The Automobile Association has published its annual fuel-price breakdown to give South African motorists a "snapshot" of the cost composition of every litre of petrol sold.

The organisation considers the cost of petrol both at the coast and inland.

South Africa’s fuel price comprises “many different elements”, says the AA, some of which make fuel here “more expensive than that in neighbouring countries to which South Africa exports”.

The figures used are based on 93-octane petrol (inland) and 95-octane petrol (coastal). The AA says it should be noted “the dramatic drop” in fuel prices in April and May 2020 were “record decreases”, and would “unlikely be seen soon again, if ever”.

“While these figures bring the overall basic fuel price down, the data relating to the taxes does not change monthly, and remains constant from April to April,” the Association said.

So, to the figures. The AA says the two main taxes paid on every litre of fuel are the general fuel levy (GFL) and the road accident fund (RAF) levy. The fuel price in South Africa thus comprises four main elements: the aforementioned two taxes, the basic fuel price, and wholesale and retail margins, including distribution and transport costs.

Currently, the GFL is R3,77, which represents 31 percent of a litre of fuel inland (calculated against the current cost of R12,02 per litre) and 32 percent of a litre of fuel at the coast (calculated against the current cost of R11,52 per litre). Similarly, at its current rate of R2,07 a litre, the RAF levy represents between 17 and 18 percent on every litre of petrol sold.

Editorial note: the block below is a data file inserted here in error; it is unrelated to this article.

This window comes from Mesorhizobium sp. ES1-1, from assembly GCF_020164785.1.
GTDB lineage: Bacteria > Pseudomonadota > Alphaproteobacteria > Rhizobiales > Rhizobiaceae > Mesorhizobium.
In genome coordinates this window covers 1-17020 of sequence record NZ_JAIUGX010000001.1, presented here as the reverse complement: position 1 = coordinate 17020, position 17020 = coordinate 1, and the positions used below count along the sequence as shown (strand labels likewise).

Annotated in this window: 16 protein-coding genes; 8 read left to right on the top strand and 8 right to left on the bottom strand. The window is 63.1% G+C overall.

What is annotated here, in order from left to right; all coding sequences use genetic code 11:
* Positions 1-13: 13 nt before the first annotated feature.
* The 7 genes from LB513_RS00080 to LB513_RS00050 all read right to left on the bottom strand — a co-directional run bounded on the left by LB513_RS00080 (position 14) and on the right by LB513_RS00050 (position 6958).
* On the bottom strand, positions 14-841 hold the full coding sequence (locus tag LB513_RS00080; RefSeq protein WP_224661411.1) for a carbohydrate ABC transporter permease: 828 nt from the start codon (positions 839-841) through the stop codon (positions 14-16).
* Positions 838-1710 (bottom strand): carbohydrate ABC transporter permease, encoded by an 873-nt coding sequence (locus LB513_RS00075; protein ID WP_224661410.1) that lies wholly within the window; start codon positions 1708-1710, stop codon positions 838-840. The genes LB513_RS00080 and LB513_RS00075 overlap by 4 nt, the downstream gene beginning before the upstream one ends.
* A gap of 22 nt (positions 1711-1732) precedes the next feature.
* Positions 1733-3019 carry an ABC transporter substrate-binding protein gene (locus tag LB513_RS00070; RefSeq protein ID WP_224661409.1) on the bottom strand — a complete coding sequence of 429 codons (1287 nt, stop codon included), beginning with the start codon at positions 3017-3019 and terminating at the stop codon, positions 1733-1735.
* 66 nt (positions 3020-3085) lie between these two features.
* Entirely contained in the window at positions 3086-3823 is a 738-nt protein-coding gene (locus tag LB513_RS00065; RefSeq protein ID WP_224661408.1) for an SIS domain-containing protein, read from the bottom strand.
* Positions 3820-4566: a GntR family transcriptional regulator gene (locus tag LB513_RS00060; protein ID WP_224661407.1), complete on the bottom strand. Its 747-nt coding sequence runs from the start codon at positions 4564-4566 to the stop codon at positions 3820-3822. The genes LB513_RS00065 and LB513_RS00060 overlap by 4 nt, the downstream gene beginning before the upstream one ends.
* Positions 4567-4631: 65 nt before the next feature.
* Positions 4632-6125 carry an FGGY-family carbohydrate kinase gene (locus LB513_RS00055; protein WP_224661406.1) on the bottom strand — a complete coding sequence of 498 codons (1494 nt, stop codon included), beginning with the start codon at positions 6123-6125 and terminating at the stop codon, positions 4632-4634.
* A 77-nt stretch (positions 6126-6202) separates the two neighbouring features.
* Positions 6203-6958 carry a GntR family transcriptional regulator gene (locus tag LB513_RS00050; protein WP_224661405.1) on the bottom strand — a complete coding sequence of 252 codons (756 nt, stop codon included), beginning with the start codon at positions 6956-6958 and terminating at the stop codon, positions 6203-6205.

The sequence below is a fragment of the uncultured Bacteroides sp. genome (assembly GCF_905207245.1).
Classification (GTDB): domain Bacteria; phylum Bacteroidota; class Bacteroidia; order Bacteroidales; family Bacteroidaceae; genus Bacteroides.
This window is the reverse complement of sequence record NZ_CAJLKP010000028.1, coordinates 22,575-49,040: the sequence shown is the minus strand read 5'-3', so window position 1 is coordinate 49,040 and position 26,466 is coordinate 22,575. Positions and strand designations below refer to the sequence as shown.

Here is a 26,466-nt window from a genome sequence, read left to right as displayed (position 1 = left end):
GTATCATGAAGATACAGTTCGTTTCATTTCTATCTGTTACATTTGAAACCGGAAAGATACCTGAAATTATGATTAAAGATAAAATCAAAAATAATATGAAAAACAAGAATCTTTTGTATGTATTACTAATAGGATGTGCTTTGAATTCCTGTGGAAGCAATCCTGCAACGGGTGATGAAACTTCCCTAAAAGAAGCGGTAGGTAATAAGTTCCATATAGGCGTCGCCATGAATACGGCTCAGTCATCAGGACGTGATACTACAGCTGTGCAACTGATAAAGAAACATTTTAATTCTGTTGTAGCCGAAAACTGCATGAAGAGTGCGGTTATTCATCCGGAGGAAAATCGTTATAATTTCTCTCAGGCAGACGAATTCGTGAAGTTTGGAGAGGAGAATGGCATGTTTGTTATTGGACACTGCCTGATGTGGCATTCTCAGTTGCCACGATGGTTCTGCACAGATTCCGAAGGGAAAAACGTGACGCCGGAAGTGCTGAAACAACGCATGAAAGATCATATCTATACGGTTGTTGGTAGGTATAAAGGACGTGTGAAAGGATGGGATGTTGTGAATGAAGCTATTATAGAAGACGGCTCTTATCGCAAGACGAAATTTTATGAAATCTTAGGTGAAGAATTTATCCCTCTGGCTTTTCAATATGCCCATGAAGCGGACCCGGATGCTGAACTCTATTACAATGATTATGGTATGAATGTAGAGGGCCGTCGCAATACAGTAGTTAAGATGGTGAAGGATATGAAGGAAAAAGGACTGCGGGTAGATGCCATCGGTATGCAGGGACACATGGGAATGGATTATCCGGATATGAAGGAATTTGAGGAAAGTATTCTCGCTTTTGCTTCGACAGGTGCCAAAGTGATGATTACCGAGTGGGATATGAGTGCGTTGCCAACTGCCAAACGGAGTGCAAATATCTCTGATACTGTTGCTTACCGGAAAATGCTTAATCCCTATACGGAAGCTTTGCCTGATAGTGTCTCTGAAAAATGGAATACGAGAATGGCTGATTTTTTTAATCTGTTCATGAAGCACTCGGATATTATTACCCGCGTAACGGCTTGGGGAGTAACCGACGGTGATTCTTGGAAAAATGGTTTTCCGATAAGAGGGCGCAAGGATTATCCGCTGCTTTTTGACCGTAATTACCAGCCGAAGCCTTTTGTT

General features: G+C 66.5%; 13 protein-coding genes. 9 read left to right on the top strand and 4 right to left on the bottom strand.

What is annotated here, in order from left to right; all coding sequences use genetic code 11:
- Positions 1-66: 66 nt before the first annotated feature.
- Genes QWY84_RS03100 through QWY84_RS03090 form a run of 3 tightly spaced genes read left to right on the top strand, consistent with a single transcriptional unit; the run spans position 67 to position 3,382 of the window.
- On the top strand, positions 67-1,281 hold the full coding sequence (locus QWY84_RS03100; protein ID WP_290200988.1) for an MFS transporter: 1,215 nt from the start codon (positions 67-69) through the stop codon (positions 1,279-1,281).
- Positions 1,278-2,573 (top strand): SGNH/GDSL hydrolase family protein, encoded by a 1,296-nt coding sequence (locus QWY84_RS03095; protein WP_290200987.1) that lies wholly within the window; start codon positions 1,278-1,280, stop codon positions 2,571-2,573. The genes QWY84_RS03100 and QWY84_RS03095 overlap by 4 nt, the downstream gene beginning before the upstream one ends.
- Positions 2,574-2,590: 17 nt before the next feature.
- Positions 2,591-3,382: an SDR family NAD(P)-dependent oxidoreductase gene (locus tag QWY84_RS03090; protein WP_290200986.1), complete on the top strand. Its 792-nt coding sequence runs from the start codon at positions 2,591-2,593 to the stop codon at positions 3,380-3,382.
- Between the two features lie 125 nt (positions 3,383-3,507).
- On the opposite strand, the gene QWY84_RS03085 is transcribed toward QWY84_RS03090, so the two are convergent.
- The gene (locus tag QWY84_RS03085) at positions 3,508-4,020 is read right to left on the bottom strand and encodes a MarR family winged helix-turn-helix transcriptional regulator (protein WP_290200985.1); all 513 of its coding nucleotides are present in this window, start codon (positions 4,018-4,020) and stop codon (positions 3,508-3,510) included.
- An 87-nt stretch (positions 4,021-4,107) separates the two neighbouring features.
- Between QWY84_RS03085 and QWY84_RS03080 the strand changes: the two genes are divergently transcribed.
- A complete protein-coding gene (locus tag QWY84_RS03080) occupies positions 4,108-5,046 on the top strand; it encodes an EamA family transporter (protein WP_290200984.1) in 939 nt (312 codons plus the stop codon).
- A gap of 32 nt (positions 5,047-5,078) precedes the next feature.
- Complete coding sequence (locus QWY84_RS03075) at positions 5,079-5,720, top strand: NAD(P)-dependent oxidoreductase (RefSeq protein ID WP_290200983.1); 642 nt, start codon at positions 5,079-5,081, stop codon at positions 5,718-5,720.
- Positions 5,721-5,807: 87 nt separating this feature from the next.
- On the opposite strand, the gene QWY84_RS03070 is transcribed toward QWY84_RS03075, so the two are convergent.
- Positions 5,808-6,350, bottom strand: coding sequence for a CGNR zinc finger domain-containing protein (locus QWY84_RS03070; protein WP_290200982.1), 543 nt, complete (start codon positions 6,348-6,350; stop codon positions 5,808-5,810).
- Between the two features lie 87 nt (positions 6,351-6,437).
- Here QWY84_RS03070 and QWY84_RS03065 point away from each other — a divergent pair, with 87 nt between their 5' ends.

Combined, the levies total R5,84, which is the same for inland and coastal prices. Collectively, at the current prices, the AA says these levies comprise a whopping 48 to 50 percent of every litre of petrol sold in the country. The organisation says the government is “projected to gather a total of around R135-billion from these levies, with around R87-billion coming from the GFL and R48-billion coming from the RAF levy".

In South Africa, the rest of the fuel price is determined by two main factors: the rand/dollar exchange rate (how fuel is purchased, as the AA puts it) and international petroleum prices (how much the fuel costs to purchase).

The AA says the basic fuel price is calculated based on costs associated with shipping petroleum products to South Africa from the Mediterranean area, the Arab Gulf and Singapore. These costs include insurance, storage, and wharfage.

Other costs associated with the petrol price include transport (from the harbour to inland areas, which accounts for the difference in price between coastal and inland prices), custom and excise duties, retail margins paid to fuel station owners (currently R2,11 on every litre sold, says the AA) and secondary storage costs. These costs currently total R3,54 for inland petrol and R3,02 for coastal petrol.

Check out the two infographics below for a visual representation...